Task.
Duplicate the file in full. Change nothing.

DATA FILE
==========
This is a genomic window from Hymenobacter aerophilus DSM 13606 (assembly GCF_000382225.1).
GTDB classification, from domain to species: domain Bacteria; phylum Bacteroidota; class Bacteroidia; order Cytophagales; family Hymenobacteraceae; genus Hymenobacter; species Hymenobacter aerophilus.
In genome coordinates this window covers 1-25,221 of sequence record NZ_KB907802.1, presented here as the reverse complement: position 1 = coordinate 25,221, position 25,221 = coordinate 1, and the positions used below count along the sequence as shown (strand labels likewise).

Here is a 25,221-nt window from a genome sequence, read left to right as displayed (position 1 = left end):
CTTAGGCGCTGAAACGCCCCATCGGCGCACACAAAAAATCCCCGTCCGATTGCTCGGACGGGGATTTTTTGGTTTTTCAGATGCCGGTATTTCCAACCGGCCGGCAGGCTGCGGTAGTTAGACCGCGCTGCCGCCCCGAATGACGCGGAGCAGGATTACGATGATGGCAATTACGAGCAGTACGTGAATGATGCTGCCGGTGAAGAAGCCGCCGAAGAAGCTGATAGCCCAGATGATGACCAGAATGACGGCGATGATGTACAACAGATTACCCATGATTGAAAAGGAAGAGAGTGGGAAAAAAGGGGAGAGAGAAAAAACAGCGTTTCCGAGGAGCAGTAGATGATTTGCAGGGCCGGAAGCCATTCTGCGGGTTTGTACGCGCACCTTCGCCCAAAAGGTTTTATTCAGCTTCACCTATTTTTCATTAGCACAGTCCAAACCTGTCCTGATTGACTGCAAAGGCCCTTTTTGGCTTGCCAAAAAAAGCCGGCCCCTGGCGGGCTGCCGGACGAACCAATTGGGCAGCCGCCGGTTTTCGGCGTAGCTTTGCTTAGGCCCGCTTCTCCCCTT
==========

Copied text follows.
This is a genomic window from Hymenobacter aerophilus DSM 13606 (assembly GCF_000382225.1).
GTDB classification, from domain to species: domain Bacteria; phylum Bacteroidota; class Bacteroidia; order Cytophagales; family Hymenobacteraceae; genus Hymenobacter; species Hymenobacter aerophilus.
In genome coordinates this window covers 1-25,221 of sequence record NZ_KB907802.1, presented here as the reverse complement: position 1 = coordinate 25,221, position 25,221 = coordinate 1, and the positions used below count along the sequence as shown (strand labels likewise).

Here is a 25,221-nt window from a genome sequence, read left to right as displayed (position 1 = left end):
CTTAGGCGCTGAAACGCCCCATCGGCGCACACAAAAAATCCCCGTCCGATTGCTCGGACGGGGATTTTTTGGTTTTTCAGATGCCGGTATTTCCAACCGGCCGGCAGGCTGCGGTAGTTAGACCGCGCTGCCGCCCCGAATGACGCGGAGCAGGATTACGATGATGGCAATTACGAGCAGTACGTGAATGATGCTGCCGGTGAAGAAGCCGCCGAAGAAGCTGATAGCCCAGATGATGACCAGAATGACGGCGATGATGTACAACAGATTACCCATGATTGAAAAGGAAGAGAGTGGGAAAAAAGGGGAGAGAGAAAAAACAGCGTTTCCGAGGAGCAGTAGATGATTTGCAGGGCCGGAAGCCATTCTGCGGGTTTGTACGCGCACCTTCGCCCAAAAGGTTTTATTCAGCTTCACCTATTTTTCATTAGCACAGTCCAAACCTGTCCTGATTGACTGCAAAGGCCCTTTTTGGCTTGCCAAAAAAAGCCGGCCCCTGGCGGGCTGCCGGACGAACCAATTGGGCAGCCGCCGGTTTTCGGCGTAGCTTTGCTTAGGCCCGCTTCTCCCCTT